What’s been happening at the research councils?

RCUKlogoAs you will know, the Government has published a White Paper which details its planned policy to reform support for higher education and research, including proposals on the future of the Research Councils. ‘Success as a Knowledge Economy’ outlines how Government intends to take forward the implementation of the recommendations of Sir Paul Nurse’s Review.  What does this mean for the research councils, and more importantly, how will this affect the pots of money available for funding?

The quick facts on the over-arching changes are as follows:

  • New organisation to be formed: UK Research and Innovation (UKRI replaces RCUK (can you spot the difference?)) with John Kingman (HM Treasury) being appointed as interim Chair of the board for UKRIJohn Kingman
  • This will include the seven research councils plus Innovate UK and part of HEFCE (Research England)
  • New organisation to be headed by a single Chief Executive/Accounting Officer with existing RC Chief Executives to become ‘Executive Chairs’
  • Councils will retain names and will each have a council of 7-10 individuals (Council members will no longer be ministerial appointments)

The role of the UKRI will be as follows:

  • UK Research and Innovation (UKRI), a new research and innovation funding body that will allocate funding for research and innovation and act as a champion for the UK’s world class system.
  • The names and brands of the Research Councils and Innovate UK will be retained.
  • UKRI will have a strong board with responsibility for leading on overall strategic direction, cross-cutting decision making and advising the Secretary of State on the balance of funding between research disciplines.
  • The board will manage funds with cross-disciplinary impact and a ‘common research fund’ as proposed by Sir Paul Nurse.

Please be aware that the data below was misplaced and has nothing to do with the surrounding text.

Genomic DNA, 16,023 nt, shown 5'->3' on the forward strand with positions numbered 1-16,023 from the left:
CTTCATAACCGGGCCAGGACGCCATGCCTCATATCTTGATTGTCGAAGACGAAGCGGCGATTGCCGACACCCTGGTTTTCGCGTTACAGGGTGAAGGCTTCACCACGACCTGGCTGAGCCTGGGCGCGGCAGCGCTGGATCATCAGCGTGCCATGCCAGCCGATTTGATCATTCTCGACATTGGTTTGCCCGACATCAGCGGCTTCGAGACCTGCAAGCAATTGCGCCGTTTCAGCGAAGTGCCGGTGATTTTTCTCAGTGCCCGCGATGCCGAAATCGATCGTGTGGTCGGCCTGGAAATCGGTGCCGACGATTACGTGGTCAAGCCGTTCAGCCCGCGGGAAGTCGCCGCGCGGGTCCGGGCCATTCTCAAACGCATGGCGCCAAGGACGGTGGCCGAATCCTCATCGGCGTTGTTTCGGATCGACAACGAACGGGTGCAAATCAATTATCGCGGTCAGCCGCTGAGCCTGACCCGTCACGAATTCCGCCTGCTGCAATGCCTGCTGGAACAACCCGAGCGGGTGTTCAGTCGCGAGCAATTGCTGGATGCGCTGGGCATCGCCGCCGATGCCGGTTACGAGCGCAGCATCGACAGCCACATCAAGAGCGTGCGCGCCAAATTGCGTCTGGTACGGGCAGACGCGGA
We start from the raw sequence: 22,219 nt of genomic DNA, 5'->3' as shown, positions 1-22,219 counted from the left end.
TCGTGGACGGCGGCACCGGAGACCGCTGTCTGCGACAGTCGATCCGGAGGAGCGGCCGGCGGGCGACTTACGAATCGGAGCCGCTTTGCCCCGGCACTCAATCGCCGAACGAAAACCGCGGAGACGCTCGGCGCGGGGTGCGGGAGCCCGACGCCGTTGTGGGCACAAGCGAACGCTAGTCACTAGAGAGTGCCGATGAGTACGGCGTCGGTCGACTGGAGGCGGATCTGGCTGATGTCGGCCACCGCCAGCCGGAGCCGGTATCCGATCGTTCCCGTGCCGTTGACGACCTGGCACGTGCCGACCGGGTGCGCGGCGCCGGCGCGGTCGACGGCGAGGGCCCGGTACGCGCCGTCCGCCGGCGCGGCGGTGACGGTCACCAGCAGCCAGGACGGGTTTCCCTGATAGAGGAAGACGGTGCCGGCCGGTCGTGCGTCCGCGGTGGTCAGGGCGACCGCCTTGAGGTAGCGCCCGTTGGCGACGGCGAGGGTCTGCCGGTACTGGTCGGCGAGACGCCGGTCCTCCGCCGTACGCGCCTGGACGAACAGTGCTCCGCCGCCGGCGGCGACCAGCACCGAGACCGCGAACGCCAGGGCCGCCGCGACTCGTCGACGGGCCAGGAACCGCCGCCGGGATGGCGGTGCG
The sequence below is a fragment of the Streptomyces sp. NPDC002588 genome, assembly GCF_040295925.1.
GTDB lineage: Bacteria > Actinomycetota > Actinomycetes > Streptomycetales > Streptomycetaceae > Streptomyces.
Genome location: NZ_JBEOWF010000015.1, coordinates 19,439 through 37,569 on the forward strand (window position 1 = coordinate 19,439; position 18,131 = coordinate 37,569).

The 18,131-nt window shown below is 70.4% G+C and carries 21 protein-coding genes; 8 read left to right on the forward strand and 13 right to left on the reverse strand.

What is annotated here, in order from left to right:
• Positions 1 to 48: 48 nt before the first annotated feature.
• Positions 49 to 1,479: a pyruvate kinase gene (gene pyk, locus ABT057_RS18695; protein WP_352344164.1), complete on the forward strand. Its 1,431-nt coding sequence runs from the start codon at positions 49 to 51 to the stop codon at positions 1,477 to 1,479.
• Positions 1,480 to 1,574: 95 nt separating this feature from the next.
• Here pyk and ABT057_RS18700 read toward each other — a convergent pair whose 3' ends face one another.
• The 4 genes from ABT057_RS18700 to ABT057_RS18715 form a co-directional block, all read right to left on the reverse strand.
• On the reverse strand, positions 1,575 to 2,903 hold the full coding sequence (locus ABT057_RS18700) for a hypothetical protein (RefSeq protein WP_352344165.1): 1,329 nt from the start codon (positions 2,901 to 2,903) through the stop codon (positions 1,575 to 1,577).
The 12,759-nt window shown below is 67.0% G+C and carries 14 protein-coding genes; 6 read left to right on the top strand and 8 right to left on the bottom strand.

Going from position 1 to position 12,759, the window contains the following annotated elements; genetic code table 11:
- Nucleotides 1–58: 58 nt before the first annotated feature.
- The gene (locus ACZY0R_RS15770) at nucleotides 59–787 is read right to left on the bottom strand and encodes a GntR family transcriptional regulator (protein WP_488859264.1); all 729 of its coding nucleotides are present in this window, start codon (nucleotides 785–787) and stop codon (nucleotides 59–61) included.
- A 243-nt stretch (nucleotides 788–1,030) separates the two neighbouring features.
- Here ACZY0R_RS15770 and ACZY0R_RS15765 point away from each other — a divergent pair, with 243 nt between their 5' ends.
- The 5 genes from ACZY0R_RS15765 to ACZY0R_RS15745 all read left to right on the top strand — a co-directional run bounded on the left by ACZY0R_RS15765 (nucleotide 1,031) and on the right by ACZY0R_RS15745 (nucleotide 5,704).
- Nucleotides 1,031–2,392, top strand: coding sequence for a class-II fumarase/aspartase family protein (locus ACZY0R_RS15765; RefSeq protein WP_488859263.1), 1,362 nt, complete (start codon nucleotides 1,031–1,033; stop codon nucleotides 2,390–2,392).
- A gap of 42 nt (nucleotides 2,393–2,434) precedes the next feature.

• They will retain and strengthen leadership in specific research discipline areas, innovation and England only research funding by establishing nine Councils within UKRI with delegated autonomy and authority.
  • The Councils will be responsible for the strategic leadership of their disciplines and on scientific, research and innovation matters.
  • The Secretary of State will set budgets for each of the nine Councils through an annual grant letter.
  • There would be a new legislative protection for the dual support system in England and they are formally restating the Government’s commitment to the Haldane principle.

The second reading of the Bill is likely to be in July and it will then go to the ‘Commons Committee’ for intensive work for 6-8 weeks.  However, given the current uncertainty of who will be running the country and which MPs will form a new cabinet, this could change (see the latest Research Professional article on the uncertainty of the HE and research Bill).

If the Bill does go through, the RCUK Change Programme will move to centrally led corporate functions, such as HR and Finance, but this will also include the grant funding platform.  They are aiming for a (much welcome) single common approach as the default for all activities.  The overall aim is for better ways of working and responding to new challenges, such as the Global Challenges Research Fund (see by blog post on what this is).

You may also have heard that the research councils are replacing their electronic grants submission service, Je-S, in 2017.  Please see my other blog post on how you can be part of the testing group for the new system.